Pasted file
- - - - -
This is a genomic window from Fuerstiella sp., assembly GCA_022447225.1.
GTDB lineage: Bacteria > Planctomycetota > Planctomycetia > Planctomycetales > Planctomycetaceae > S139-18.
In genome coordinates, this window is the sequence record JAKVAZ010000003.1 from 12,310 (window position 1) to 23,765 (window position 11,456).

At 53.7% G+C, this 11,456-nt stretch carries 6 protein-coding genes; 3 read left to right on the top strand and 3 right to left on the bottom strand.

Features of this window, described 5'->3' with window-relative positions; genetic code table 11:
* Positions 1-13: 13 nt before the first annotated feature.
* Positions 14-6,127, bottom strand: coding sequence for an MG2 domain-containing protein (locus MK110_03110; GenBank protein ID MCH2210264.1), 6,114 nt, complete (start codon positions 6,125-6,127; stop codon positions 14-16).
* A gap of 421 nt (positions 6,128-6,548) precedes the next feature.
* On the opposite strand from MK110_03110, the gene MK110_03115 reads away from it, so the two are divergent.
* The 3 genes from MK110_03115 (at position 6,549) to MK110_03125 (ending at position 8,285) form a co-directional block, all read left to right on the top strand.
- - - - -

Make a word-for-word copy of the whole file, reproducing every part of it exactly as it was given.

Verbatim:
This is a genomic window from Fuerstiella sp., assembly GCA_022447225.1.
GTDB lineage: Bacteria > Planctomycetota > Planctomycetia > Planctomycetales > Planctomycetaceae > S139-18.
In genome coordinates, this window is the sequence record JAKVAZ010000003.1 from 12,310 (window position 1) to 23,765 (window position 11,456).

At 53.7% G+C, this 11,456-nt stretch carries 6 protein-coding genes; 3 read left to right on the top strand and 3 right to left on the bottom strand.

Features of this window, described 5'->3' with window-relative positions; genetic code table 11:
* Positions 1-13: 13 nt before the first annotated feature.
* Positions 14-6,127, bottom strand: coding sequence for an MG2 domain-containing protein (locus MK110_03110; GenBank protein ID MCH2210264.1), 6,114 nt, complete (start codon positions 6,125-6,127; stop codon positions 14-16).
* A gap of 421 nt (positions 6,128-6,548) precedes the next feature.
* On the opposite strand from MK110_03110, the gene MK110_03115 reads away from it, so the two are divergent.
* The 3 genes from MK110_03115 (at position 6,549) to MK110_03125 (ending at position 8,285) form a co-directional block, all read left to right on the top strand.